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1.
Clin Trials ; 20(1): 31-35, 2023 02.
Artigo em Inglês | MEDLINE | ID: mdl-35999816

RESUMO

BACKGROUND/AIMS: Actively engaging patient partners in the conduct of trials is crucial to ensure the studies answer genuine, patient-centered, unmet clinical needs, and to facilitate participant recruitment and retention. The aim of this article is to demonstrate the feasibility of patient engagement within a large pragmatic multicenter randomized controlled trial, specifically for the purposes of dissemination of study information/updates and to favorize recruitment and retention. METHODS: In the patient-centric, pragmatic ADAPTABLE randomized trial, transparent and timely dissemination of information on the study updates to the trial participants was undertaken to create meaningful engagement and to facilitate retention. A national panel of patient partners, the Adaptors, were directly involved in this information dissemination strategy, and study participants were engaged both nationally and locally to design recruitment methods iteratively during the conduct of the trial. All Adaptors had a lived experience with cardiovascular disease. RESULTS: Adaptors attended bi-weekly meetings facilitated by the director of the study's patient-powered research network. They drafted and/or edited newsletters and ad hoc educational information written in a lay-friendly manner for study participants, which were regularly distributed to the ADAPTABLE community, in addition to online forums where participants could share their experience of their involvement in ADAPTABLE. To spur recruitment, a patient-driven initiative was to draft letters sharing their story, which were distributed by the local study teams. Patient partners thought that using patients' voice to provide their perspectives on why they believed this project was important would be more engaging for prospective participants than traditional approaches. CONCLUSIONS: ADAPTABLE's experience has demonstrated the feasibility of engaging patients as partners in the conduct of a large-scale, multi-center, pragmatic randomized controlled trial. Future trials should embrace and iteratively improve this model by engaging patient partners as early as study protocol development and funding applications, and quantify its impact on the effectiveness and value of the trial.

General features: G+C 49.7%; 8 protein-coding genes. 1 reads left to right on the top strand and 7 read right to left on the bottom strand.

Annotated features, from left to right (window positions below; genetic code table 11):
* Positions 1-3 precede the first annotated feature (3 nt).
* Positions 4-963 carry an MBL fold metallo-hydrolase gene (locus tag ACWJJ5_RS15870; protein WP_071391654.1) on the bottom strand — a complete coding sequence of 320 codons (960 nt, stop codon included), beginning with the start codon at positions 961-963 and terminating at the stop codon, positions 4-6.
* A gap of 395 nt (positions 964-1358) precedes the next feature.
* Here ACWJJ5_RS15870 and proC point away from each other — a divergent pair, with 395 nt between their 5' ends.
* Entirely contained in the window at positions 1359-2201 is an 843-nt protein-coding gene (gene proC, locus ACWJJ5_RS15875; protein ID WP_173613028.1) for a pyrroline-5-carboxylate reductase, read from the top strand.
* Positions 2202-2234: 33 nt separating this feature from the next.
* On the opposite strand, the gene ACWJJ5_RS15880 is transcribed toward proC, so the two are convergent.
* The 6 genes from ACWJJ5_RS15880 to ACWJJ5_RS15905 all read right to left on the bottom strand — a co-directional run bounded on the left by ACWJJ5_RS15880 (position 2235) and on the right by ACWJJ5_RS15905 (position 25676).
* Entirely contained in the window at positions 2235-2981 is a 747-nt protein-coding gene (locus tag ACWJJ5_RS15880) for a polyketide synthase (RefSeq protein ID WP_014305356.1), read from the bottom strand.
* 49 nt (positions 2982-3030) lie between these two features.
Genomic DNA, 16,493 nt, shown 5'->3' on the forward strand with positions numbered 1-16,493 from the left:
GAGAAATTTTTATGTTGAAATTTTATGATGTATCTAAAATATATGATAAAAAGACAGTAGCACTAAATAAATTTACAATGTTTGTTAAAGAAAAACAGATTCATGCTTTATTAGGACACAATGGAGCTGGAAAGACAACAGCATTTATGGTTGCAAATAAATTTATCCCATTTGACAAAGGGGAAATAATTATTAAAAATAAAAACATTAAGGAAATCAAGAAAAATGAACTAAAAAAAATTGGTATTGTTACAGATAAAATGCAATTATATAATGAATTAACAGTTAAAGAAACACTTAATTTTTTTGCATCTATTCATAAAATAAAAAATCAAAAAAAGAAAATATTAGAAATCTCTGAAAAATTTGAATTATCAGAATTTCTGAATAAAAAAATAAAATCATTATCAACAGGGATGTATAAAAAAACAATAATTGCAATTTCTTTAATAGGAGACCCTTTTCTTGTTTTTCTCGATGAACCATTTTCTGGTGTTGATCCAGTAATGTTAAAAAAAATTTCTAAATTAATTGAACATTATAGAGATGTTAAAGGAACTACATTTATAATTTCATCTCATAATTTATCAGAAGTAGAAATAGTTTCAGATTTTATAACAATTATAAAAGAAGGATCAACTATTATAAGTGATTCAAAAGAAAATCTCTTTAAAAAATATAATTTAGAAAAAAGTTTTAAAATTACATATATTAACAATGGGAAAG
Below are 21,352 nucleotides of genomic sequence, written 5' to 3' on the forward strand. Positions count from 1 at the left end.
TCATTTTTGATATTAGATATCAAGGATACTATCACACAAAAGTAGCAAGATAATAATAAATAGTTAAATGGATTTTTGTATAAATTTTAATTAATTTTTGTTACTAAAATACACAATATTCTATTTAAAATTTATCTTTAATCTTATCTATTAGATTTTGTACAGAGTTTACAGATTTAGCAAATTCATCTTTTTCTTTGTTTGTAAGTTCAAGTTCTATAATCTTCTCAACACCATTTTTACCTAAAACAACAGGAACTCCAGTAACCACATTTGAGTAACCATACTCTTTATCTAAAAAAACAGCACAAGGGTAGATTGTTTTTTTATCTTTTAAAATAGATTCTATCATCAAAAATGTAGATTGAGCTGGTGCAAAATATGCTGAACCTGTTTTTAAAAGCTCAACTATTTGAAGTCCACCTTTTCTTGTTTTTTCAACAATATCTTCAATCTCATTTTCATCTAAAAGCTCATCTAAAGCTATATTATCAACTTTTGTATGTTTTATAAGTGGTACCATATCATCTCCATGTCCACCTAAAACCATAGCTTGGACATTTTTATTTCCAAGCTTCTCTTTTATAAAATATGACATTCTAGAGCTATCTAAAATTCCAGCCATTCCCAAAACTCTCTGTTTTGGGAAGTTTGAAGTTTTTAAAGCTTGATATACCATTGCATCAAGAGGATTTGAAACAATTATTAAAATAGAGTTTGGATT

Assuntos
Participação do Paciente , Projetos de Pesquisa , Humanos , Estudos Prospectivos , Ensaios Clínicos Controlados Aleatórios como Assunto , Disseminação de Informação
2.
Am Heart J Plus ; 13: 100112, 2022 Jan.
Artigo em Inglês | MEDLINE | ID: mdl-35252907

RESUMO